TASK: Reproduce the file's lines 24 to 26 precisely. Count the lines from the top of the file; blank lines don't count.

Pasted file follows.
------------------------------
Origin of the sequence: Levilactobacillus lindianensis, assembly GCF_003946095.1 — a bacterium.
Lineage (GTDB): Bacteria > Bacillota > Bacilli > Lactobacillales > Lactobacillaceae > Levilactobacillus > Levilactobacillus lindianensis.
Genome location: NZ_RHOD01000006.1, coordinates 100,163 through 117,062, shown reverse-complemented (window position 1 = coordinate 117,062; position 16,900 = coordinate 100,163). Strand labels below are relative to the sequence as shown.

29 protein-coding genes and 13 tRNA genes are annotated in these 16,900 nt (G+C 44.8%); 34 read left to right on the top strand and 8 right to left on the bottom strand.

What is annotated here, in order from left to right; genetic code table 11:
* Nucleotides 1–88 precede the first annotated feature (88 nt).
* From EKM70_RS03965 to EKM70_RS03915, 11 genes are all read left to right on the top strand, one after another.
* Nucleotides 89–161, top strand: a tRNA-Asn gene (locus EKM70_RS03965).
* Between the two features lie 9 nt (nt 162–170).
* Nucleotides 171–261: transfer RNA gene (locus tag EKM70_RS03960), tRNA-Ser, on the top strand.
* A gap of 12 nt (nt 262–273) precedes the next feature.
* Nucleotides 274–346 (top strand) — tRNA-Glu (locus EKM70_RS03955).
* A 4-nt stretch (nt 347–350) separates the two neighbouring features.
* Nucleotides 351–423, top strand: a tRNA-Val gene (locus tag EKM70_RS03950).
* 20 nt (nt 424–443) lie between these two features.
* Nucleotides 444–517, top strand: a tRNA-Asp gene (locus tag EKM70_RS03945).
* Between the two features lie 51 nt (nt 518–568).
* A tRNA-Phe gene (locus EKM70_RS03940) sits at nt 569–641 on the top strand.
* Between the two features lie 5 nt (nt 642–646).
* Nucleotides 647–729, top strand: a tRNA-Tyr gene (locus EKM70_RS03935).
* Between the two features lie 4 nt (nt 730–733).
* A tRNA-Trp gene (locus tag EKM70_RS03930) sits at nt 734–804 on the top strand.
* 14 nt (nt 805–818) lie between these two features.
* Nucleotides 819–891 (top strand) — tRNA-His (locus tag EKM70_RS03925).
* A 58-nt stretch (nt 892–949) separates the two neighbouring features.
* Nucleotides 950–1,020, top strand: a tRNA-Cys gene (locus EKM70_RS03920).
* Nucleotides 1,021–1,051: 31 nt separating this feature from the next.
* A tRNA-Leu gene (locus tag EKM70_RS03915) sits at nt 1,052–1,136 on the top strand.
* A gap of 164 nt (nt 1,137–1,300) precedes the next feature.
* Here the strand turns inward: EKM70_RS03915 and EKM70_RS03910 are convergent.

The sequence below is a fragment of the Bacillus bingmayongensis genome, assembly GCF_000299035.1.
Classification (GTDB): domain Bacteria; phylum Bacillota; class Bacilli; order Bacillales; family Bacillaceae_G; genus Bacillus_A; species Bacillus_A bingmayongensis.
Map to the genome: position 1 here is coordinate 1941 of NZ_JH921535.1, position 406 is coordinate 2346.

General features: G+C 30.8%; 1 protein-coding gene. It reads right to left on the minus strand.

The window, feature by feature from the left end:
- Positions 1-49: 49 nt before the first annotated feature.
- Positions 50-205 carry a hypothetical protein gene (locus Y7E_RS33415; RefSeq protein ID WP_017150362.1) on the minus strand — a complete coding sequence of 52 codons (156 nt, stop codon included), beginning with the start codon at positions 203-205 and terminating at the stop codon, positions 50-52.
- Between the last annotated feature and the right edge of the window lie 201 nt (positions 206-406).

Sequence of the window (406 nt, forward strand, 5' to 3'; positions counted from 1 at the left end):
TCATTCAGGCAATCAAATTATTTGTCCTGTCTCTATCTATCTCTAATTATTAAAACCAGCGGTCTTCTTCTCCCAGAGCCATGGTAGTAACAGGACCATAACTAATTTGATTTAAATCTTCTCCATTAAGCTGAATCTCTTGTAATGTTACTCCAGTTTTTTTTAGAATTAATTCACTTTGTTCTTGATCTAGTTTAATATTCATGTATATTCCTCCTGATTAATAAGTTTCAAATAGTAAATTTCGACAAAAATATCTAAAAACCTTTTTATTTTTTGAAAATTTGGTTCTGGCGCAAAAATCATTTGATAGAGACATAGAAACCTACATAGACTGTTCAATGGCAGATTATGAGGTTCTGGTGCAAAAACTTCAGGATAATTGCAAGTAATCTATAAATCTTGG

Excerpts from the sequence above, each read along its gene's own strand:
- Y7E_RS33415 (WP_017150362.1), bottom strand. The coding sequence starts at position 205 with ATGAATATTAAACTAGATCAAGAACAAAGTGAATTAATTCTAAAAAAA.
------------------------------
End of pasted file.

* Nucleotides 819–891 (top strand) — tRNA-His (locus tag EKM70_RS03925).
* A 58-nt stretch (nt 892–949) separates the two neighbouring features.
* Nucleotides 950–1,020, top strand: a tRNA-Cys gene (locus EKM70_RS03920).